Skip to Content
Home > Wellness Resources > Health Library > Intracranial Hemorrhage
An intracranial hemorrhage occurs when a blood vessel in the brain
bursts, causing sudden bleeding within the skull. If not treated immediately,
the buildup of blood and pressure can destroy tissues in and around the brain
and cause long-term damage or even death.
Common causes of intracranial hemorrhage include a bulging blood
vessel (aneurysm) that ruptures and trauma that causes injury to the brain,
such as from an accident. High blood pressure can also sometimes play a role.
But the cause cannot always be determined.
Symptoms of an intracranial hemorrhage usually develop suddenly and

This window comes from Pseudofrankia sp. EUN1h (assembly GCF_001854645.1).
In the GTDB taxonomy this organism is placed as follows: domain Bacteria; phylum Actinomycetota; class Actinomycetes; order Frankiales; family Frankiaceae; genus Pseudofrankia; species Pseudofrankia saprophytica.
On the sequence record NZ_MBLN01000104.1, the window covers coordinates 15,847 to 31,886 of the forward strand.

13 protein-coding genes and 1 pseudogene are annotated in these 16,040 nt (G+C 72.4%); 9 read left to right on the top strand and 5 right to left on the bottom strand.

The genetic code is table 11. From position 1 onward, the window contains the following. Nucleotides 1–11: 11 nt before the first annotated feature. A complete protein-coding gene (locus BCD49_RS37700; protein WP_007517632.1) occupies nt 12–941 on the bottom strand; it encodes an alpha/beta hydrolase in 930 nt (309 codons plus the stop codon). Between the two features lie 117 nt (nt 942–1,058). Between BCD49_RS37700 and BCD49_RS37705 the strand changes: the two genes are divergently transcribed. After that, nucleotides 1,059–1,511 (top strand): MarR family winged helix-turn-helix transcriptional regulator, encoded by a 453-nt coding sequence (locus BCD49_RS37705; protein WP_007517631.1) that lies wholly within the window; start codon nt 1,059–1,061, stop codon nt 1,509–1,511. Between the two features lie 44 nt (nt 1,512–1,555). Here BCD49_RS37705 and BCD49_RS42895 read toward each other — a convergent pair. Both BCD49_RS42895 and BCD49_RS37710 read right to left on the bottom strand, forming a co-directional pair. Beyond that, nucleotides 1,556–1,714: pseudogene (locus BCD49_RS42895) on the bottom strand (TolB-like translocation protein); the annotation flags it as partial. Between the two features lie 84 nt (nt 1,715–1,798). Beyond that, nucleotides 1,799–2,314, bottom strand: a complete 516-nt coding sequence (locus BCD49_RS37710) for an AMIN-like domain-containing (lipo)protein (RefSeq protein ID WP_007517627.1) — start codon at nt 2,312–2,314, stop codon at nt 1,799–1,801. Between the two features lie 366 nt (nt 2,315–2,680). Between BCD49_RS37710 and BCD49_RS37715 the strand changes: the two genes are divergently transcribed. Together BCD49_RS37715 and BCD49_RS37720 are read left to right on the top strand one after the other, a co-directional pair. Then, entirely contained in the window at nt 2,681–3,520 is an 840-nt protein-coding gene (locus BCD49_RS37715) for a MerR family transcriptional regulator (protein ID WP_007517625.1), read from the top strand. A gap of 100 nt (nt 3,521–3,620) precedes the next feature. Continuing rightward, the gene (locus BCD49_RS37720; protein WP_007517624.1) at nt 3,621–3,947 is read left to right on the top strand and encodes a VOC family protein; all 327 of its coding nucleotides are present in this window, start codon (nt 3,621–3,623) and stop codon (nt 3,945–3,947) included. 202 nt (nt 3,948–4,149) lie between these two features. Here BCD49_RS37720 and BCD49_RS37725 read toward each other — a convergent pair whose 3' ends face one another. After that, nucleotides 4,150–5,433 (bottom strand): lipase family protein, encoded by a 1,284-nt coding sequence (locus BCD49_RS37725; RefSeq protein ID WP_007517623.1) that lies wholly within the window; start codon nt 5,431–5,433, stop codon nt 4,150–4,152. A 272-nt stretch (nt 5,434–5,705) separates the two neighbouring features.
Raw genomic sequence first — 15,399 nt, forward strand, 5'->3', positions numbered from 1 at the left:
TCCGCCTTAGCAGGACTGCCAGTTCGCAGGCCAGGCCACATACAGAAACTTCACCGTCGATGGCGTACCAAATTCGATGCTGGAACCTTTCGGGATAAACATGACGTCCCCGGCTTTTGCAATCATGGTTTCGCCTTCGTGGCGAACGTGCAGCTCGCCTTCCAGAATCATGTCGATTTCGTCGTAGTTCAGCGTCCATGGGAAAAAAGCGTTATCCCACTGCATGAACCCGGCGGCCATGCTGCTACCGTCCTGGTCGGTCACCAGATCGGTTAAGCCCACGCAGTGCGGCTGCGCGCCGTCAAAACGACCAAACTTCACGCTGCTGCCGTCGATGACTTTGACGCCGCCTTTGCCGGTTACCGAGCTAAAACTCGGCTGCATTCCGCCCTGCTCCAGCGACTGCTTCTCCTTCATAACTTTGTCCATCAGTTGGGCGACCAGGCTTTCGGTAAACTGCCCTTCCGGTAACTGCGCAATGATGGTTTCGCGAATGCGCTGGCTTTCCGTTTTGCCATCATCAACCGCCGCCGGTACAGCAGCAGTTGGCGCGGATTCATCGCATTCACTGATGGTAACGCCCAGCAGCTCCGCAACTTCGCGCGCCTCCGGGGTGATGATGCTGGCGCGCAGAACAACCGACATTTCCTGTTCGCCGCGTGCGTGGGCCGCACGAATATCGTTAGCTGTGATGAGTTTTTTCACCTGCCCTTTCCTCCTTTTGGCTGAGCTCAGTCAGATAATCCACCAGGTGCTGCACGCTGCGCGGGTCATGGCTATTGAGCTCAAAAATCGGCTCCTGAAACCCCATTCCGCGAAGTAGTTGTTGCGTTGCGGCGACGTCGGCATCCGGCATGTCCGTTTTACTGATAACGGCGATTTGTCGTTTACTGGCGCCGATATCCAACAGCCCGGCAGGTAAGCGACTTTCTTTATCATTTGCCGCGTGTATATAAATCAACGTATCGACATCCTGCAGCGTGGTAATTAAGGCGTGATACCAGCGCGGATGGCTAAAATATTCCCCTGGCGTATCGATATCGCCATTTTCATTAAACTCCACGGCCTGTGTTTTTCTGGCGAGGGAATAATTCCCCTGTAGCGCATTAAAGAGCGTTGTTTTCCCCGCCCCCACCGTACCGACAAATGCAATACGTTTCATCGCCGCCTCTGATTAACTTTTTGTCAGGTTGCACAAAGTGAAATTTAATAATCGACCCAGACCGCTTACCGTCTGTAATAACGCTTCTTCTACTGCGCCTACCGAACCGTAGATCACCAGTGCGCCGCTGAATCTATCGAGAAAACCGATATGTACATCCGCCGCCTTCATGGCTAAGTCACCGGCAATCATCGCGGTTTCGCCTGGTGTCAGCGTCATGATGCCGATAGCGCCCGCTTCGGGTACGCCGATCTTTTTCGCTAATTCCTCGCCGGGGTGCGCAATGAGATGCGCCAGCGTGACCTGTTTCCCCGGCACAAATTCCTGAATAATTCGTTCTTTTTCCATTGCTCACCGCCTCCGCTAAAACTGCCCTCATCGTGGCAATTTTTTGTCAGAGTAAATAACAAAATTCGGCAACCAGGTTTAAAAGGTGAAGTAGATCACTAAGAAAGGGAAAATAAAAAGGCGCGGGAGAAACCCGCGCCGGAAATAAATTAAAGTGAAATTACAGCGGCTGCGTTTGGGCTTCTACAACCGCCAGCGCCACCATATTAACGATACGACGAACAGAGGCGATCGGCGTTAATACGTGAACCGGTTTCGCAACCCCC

become progressively worse within minutes to hours. Symptoms often include
headache, nausea and vomiting, and loss of consciousness. Other symptoms, which
depend upon the part of the brain affected, may include paralysis, vertigo,
numbness, inability to speak (aphasia), or trouble speaking or understanding
Current as of:
June 4, 2016
William H. Blahd, Jr., MD, FACEP - Emergency Medicine & Martin J. Gabica, MD - Family Medicine & H. Michael O'Connor, MD - Emergency Medicine
To learn more about Healthwise, visit Healthwise.org.
© 1995-2016 Healthwise, Incorporated. Healthwise, Healthwise for every health decision, and the Healthwise logo are trademarks of Healthwise, Incorporated.